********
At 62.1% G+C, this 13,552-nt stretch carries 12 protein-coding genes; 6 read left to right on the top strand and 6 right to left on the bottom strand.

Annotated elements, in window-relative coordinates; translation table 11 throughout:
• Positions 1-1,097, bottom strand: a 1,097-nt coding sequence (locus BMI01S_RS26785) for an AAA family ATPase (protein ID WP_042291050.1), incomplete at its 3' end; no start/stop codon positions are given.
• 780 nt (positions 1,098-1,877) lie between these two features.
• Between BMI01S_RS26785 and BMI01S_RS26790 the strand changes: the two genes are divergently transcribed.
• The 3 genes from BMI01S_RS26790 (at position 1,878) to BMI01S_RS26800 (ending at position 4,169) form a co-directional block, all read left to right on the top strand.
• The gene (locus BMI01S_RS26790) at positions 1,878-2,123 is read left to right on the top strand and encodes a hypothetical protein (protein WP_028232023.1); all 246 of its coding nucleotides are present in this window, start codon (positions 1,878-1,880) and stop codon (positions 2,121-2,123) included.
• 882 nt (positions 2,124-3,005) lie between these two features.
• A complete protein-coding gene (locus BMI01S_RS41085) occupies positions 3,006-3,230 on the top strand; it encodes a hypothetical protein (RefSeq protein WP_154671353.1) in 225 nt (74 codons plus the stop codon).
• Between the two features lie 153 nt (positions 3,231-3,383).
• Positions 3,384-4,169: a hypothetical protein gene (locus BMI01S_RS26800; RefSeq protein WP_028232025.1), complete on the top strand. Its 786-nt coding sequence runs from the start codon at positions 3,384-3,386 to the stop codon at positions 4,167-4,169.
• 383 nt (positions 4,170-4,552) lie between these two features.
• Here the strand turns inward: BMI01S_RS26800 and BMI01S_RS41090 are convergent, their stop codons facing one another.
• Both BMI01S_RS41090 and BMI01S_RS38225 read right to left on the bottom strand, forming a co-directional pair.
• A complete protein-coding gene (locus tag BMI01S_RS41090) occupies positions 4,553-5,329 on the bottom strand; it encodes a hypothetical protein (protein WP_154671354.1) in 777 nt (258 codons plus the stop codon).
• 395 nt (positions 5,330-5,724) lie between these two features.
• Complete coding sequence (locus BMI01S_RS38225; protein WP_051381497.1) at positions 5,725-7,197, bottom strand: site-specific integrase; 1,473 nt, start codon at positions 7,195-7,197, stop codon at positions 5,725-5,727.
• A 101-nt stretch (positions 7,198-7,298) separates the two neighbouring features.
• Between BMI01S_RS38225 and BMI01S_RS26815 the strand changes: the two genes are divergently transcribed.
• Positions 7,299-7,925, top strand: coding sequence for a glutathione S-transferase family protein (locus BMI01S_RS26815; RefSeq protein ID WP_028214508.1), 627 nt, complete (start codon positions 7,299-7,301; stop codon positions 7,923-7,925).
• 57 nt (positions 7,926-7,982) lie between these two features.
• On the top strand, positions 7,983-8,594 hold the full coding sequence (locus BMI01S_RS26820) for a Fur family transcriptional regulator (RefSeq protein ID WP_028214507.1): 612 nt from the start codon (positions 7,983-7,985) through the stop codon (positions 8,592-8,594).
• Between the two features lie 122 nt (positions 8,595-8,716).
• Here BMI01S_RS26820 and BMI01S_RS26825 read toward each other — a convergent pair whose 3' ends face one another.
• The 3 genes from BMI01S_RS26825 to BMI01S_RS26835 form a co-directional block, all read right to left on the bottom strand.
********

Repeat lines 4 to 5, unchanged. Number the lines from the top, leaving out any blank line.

• 780 nt (positions 1,098-1,877) lie between these two features.
• Between BMI01S_RS26785 and BMI01S_RS26790 the strand changes: the two genes are divergently transcribed.